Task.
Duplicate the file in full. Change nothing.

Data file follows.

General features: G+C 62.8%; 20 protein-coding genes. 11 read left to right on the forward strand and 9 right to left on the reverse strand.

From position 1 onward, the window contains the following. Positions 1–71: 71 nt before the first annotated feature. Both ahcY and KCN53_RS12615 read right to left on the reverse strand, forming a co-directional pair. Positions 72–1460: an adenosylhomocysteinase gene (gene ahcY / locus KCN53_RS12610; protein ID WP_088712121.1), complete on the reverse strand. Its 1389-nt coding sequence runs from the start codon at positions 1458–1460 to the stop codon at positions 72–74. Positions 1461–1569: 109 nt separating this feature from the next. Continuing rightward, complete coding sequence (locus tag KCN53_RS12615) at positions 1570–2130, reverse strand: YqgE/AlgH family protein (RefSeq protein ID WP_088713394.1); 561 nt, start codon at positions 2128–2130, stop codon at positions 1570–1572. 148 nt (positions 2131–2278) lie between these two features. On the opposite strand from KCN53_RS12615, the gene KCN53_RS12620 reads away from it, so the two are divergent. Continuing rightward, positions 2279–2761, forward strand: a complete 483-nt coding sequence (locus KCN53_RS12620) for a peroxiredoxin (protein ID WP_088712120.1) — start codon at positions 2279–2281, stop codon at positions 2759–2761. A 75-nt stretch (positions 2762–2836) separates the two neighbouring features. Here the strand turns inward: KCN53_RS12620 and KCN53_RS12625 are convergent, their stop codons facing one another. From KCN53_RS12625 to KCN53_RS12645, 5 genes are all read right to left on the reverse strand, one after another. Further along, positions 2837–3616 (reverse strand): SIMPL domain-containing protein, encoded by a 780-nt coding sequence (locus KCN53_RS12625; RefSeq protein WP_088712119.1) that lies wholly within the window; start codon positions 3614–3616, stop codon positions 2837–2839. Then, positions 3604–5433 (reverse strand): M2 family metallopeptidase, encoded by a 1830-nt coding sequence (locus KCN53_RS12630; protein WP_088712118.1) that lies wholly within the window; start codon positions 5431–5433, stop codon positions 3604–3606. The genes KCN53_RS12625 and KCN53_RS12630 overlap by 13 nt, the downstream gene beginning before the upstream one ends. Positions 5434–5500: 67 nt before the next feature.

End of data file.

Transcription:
General features: G+C 62.8%; 20 protein-coding genes. 11 read left to right on the forward strand and 9 right to left on the reverse strand.

From position 1 onward, the window contains the following. Positions 1–71: 71 nt before the first annotated feature. Both ahcY and KCN53_RS12615 read right to left on the reverse strand, forming a co-directional pair. Positions 72–1460: an adenosylhomocysteinase gene (gene ahcY / locus KCN53_RS12610; protein ID WP_088712121.1), complete on the reverse strand. Its 1389-nt coding sequence runs from the start codon at positions 1458–1460 to the stop codon at positions 72–74. Positions 1461–1569: 109 nt separating this feature from the next. Continuing rightward, complete coding sequence (locus tag KCN53_RS12615) at positions 1570–2130, reverse strand: YqgE/AlgH family protein (RefSeq protein ID WP_088713394.1); 561 nt, start codon at positions 2128–2130, stop codon at positions 1570–1572. 148 nt (positions 2131–2278) lie between these two features. On the opposite strand from KCN53_RS12615, the gene KCN53_RS12620 reads away from it, so the two are divergent. Continuing rightward, positions 2279–2761, forward strand: a complete 483-nt coding sequence (locus KCN53_RS12620) for a peroxiredoxin (protein ID WP_088712120.1) — start codon at positions 2279–2281, stop codon at positions 2759–2761. A 75-nt stretch (positions 2762–2836) separates the two neighbouring features. Here the strand turns inward: KCN53_RS12620 and KCN53_RS12625 are convergent, their stop codons facing one another. From KCN53_RS12625 to KCN53_RS12645, 5 genes are all read right to left on the reverse strand, one after another. Further along, positions 2837–3616 (reverse strand): SIMPL domain-containing protein, encoded by a 780-nt coding sequence (locus KCN53_RS12625; RefSeq protein WP_088712119.1) that lies wholly within the window; start codon positions 3614–3616, stop codon positions 2837–2839. Then, positions 3604–5433 (reverse strand): M2 family metallopeptidase, encoded by a 1830-nt coding sequence (locus KCN53_RS12630; protein WP_088712118.1) that lies wholly within the window; start codon positions 5431–5433, stop codon positions 3604–3606. The genes KCN53_RS12625 and KCN53_RS12630 overlap by 13 nt, the downstream gene beginning before the upstream one ends. Positions 5434–5500: 67 nt before the next feature.